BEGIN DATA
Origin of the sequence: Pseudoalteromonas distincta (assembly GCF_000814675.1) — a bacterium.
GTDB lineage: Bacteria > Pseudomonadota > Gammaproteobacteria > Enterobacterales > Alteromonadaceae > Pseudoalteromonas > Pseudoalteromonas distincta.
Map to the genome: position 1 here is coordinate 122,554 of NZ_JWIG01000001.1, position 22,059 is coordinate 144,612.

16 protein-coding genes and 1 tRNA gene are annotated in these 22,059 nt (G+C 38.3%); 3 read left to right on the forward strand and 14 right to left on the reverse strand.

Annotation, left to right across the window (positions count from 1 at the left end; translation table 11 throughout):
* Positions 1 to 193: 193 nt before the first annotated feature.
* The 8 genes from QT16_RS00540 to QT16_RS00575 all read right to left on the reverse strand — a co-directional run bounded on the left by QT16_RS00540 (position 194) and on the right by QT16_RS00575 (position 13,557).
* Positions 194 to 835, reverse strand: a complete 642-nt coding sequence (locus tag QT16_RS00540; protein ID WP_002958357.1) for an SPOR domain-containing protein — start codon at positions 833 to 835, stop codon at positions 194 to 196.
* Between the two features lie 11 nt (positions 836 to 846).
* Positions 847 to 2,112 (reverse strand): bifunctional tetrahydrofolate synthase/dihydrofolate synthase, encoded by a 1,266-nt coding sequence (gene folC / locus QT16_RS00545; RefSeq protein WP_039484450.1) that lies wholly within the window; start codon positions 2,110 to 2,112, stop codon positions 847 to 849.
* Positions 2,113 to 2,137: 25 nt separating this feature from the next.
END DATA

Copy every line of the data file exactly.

Origin of the sequence: Pseudoalteromonas distincta (assembly GCF_000814675.1) — a bacterium.
GTDB lineage: Bacteria > Pseudomonadota > Gammaproteobacteria > Enterobacterales > Alteromonadaceae > Pseudoalteromonas > Pseudoalteromonas distincta.
Map to the genome: position 1 here is coordinate 122,554 of NZ_JWIG01000001.1, position 22,059 is coordinate 144,612.

16 protein-coding genes and 1 tRNA gene are annotated in these 22,059 nt (G+C 38.3%); 3 read left to right on the forward strand and 14 right to left on the reverse strand.

Annotation, left to right across the window (positions count from 1 at the left end; translation table 11 throughout):
* Positions 1 to 193: 193 nt before the first annotated feature.
* The 8 genes from QT16_RS00540 to QT16_RS00575 all read right to left on the reverse strand — a co-directional run bounded on the left by QT16_RS00540 (position 194) and on the right by QT16_RS00575 (position 13,557).
* Positions 194 to 835, reverse strand: a complete 642-nt coding sequence (locus tag QT16_RS00540; protein ID WP_002958357.1) for an SPOR domain-containing protein — start codon at positions 833 to 835, stop codon at positions 194 to 196.
* Between the two features lie 11 nt (positions 836 to 846).
* Positions 847 to 2,112 (reverse strand): bifunctional tetrahydrofolate synthase/dihydrofolate synthase, encoded by a 1,266-nt coding sequence (gene folC / locus QT16_RS00545; RefSeq protein WP_039484450.1) that lies wholly within the window; start codon positions 2,110 to 2,112, stop codon positions 847 to 849.
* Positions 2,113 to 2,137: 25 nt separating this feature from the next.